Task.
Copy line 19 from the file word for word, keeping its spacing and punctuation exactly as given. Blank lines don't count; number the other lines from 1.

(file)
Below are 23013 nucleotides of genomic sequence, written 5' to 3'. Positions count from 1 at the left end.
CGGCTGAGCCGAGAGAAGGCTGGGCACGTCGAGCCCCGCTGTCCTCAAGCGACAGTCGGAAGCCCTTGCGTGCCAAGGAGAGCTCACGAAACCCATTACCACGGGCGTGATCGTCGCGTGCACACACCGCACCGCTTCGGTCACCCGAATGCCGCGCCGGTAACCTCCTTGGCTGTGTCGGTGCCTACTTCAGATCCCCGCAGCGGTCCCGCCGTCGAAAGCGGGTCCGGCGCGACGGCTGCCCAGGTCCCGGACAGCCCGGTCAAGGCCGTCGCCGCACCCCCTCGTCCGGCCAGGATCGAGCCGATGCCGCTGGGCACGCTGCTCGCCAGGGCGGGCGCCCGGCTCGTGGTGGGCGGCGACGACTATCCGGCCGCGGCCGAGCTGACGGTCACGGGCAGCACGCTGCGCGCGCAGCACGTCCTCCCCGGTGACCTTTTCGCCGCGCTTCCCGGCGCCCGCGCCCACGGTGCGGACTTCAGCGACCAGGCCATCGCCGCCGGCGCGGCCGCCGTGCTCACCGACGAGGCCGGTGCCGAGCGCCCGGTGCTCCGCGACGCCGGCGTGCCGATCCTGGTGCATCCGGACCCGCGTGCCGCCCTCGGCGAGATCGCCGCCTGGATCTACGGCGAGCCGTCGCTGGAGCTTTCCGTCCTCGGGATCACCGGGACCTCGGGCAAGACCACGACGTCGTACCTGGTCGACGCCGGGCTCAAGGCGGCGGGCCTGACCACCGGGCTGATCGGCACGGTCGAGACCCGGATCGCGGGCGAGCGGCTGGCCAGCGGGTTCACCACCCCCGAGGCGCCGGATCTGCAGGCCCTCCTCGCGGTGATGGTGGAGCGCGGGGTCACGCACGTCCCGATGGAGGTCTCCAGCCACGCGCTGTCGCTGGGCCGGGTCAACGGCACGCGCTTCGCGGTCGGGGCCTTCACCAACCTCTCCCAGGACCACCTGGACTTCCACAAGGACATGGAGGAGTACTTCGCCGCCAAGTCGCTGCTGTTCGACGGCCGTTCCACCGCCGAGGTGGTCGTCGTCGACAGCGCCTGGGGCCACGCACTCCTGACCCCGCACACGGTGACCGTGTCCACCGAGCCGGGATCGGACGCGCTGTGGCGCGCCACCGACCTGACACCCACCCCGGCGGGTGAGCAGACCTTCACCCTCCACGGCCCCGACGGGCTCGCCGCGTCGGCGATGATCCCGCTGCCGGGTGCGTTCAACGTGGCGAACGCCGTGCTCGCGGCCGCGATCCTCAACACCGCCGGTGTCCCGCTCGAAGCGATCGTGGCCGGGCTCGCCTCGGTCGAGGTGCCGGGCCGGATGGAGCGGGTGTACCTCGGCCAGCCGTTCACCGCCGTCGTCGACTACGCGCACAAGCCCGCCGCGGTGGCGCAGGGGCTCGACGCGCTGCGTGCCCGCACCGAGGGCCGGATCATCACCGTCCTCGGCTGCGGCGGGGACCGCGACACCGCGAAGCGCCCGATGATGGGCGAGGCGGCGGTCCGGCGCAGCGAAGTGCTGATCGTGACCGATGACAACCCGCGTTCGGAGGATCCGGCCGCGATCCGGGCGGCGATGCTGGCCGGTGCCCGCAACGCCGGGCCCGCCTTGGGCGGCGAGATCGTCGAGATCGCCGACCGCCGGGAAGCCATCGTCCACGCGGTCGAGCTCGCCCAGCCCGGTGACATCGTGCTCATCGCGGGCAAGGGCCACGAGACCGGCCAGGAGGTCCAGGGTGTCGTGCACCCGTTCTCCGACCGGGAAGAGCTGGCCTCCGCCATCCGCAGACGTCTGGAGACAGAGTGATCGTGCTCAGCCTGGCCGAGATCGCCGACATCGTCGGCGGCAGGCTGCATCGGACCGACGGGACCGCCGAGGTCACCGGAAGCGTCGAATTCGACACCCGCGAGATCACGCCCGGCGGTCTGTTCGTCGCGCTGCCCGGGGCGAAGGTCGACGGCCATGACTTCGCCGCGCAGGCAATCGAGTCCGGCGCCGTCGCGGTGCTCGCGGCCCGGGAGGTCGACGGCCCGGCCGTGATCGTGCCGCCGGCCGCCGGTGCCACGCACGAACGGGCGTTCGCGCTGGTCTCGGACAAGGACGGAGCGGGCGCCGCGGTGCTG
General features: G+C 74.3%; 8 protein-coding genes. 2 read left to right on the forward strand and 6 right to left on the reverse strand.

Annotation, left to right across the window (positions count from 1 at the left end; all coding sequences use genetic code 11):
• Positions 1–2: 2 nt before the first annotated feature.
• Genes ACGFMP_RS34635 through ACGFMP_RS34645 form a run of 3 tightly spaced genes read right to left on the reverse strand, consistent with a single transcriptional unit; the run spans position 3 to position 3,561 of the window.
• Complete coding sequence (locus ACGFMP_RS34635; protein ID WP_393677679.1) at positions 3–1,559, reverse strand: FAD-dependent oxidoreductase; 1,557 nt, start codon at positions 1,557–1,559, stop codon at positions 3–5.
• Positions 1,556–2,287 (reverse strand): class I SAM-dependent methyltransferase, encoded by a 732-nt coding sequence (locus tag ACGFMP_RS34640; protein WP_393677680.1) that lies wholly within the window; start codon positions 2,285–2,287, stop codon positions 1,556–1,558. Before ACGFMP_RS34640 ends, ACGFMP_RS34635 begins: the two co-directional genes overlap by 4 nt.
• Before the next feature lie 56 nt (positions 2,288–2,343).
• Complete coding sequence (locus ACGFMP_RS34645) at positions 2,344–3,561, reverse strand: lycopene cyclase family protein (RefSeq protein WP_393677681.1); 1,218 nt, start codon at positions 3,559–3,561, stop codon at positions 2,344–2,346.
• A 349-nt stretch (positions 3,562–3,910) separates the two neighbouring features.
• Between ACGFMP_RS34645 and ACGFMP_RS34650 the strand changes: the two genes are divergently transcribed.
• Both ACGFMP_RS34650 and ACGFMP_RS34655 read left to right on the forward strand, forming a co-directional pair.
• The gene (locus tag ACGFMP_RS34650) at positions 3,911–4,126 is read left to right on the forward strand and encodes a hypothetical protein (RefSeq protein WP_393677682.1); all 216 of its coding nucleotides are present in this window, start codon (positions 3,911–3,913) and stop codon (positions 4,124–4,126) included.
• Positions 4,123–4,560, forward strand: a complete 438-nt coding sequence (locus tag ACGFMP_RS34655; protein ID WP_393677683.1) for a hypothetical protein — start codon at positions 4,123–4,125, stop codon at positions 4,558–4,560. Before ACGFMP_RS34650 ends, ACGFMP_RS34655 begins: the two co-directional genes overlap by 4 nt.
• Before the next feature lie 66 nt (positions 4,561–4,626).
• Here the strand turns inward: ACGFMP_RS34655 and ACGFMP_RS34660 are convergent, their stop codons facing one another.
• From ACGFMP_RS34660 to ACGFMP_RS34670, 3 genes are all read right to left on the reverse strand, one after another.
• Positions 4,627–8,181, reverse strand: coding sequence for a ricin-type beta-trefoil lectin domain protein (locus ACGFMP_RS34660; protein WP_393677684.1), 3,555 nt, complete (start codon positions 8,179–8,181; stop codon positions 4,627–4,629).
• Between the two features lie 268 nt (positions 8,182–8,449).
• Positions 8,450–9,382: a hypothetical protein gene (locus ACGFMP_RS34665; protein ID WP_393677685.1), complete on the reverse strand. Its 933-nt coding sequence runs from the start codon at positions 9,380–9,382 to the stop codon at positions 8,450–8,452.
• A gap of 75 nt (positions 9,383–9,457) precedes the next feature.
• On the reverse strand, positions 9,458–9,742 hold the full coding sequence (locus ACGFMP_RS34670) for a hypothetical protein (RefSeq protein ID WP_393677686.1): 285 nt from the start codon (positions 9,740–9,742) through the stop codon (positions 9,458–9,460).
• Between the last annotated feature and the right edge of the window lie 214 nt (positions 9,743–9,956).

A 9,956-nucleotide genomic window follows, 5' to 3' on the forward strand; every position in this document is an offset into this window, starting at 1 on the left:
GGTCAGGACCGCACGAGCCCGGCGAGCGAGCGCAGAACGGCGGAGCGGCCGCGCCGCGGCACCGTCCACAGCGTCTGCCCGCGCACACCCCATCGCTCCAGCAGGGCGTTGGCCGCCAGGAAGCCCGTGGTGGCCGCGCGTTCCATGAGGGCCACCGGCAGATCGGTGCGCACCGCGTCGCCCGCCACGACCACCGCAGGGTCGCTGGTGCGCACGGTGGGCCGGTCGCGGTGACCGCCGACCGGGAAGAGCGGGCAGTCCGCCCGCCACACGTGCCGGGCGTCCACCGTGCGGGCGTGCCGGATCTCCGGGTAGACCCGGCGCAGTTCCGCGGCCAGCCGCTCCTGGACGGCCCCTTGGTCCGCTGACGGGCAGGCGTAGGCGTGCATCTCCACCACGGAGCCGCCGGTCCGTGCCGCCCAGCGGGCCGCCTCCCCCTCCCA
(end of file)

• Positions 4,627–8,181, reverse strand: coding sequence for a ricin-type beta-trefoil lectin domain protein (locus ACGFMP_RS34660; protein WP_393677684.1), 3,555 nt, complete (start codon positions 8,179–8,181; stop codon positions 4,627–4,629).